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Getting Around Split

The best way to get around Split is by car since it gives you the most flexibility to travel on your own timetable, but renting a car isn't the most economical way to get around. Relying on the city's buses (and ferries for island hopping) will save you the most kuna. But if you plan on sticking close to Old Town, you can easily get around on foot. 

To reach the city, many travelers fly into Split Airport (SPU), located about 15 miles west of Old Town. To get to Split from the airport, travelers can rent a car, jump in a taxi or Uber, or for 30 kuna (about $5), take an airport shuttle, which drops off travelers at the city's main bus terminal. The ferry terminal – Trajektna luka Split – which is about a 10-minute walk from Old Town, is the place to catch a boat to nearby Croatian islands.


If you plan on exploring more of the Dalmatian Coast than just Split, or if you want to visit some of the beaches and wineries, you might want your own wheels. You can rent them at the Split Airport, as well as at several locations in the city. Keep in mind that on the main highways, which connect Dubrovnik and Split, for instance, you'll encounter tolls. Also, speed limits are posted in kilometers rather than miles per hour. You won't need an international driver's permit unless you plan to stay longer than three months. 


The local bus system is called Promet Split, and because there's no English version of the website, it can be pretty daunting for English-speaking travelers. Still, it's an inexpensive means of getting around. For instance, a one-way ticket to locations within Split costs just 11 kuna (less than $2), and you can reach the medieval town of Trogir for 21 kuna (less than $3.50). Fare prices are determined by the number of zones you travel. You can buy tickets directly on the bus, or for a slight discount, you can purchase tickets at a newsstand or Promet kiosk. Check with your hotel concierge for more information on route times and stops.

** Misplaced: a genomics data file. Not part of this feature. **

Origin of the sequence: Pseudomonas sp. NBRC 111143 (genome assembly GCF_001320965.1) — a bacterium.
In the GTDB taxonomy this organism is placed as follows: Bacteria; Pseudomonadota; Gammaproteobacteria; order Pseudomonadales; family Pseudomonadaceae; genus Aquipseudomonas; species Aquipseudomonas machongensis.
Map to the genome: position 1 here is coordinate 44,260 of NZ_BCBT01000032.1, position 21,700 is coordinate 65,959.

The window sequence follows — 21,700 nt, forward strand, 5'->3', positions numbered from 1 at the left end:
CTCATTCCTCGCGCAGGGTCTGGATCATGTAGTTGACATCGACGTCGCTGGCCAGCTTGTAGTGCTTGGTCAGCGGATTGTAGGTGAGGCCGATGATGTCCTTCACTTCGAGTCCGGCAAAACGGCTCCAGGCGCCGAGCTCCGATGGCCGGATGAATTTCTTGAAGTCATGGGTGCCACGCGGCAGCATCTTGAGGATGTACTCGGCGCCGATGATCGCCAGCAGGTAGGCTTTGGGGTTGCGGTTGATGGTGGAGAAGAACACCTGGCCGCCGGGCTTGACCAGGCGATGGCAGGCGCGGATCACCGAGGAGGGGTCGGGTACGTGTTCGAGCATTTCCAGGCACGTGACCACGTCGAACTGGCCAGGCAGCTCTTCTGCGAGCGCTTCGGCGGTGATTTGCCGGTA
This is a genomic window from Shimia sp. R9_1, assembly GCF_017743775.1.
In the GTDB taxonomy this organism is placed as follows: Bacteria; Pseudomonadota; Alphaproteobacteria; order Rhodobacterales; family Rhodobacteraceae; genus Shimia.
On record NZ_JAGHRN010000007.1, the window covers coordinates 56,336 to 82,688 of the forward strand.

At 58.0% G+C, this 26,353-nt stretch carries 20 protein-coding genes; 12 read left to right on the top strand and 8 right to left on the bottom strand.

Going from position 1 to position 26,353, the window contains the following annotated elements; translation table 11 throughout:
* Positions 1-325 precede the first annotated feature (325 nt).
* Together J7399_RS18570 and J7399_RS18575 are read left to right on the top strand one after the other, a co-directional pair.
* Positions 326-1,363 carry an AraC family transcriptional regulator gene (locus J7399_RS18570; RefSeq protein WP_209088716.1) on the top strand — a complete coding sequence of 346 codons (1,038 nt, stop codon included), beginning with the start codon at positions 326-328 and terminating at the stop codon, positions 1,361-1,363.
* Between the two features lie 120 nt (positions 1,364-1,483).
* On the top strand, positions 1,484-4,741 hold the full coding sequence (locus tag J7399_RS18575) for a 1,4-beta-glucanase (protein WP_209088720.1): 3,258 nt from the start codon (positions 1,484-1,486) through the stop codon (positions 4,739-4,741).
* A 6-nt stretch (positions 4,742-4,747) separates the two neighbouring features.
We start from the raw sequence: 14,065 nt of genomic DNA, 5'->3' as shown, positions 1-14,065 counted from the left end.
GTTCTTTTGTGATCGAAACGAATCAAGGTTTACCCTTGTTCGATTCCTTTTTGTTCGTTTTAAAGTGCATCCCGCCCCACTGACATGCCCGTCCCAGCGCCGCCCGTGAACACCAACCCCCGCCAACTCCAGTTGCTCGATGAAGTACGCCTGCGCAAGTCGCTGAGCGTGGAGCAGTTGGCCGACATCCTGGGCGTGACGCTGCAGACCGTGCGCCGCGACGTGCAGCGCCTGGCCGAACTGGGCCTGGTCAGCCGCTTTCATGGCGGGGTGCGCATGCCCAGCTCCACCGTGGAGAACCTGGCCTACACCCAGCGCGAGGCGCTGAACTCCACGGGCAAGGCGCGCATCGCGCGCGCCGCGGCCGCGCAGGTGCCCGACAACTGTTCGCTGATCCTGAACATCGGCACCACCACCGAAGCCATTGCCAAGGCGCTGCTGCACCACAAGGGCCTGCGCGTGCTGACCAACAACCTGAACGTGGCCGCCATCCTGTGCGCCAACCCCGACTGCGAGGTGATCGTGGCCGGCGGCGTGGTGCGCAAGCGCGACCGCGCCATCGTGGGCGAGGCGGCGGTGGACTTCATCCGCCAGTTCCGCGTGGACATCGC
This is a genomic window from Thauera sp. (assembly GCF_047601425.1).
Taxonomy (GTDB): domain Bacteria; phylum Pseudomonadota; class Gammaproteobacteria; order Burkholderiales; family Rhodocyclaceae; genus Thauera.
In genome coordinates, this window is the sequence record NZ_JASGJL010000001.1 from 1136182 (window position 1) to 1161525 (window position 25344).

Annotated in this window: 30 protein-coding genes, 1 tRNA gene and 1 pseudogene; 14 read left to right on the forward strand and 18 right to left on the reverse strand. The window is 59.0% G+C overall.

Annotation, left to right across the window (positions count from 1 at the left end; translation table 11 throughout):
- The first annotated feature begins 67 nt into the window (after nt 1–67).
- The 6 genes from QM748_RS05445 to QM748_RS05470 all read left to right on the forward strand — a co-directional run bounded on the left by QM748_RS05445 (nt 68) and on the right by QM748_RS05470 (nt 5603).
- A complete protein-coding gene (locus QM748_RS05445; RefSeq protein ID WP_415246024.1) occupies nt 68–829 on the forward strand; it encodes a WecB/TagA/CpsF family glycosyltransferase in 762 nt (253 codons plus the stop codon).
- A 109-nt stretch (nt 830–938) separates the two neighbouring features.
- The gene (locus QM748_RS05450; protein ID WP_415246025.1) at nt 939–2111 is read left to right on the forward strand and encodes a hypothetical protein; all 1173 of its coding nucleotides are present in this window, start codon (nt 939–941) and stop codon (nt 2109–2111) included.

On Foot

Much of Old Town is pedestrian-friendly, and it can be the most efficient way to traverse the tourist-heavy areas. Diocletian's Palace, along with the car-free Marmontova Street and Riva, are particularly nice places to stroll.


To reach nearby islands like Hvar, Brac and Vis, travelers can take a ferry from the terminal located within walking distance of Old Town. Ferry tickets, which you can purchase at the terminal, range in price, depending on the distance. For instance, a trip from Split to Stari Grad, Hvar, will cost 47 kuna (about $7.50) and take roughly two hours. Keep in mind that the ferries will run more routes during high season. 


Taxis are another option, and for most rides in town, they shouldn't cost more than 60 kuna (about $10). Still, if you're wanting to travel from one end of Old Town to the other, you might just want to walk: It will likely be quicker. The ride-sharing service Uber also operates in Split.

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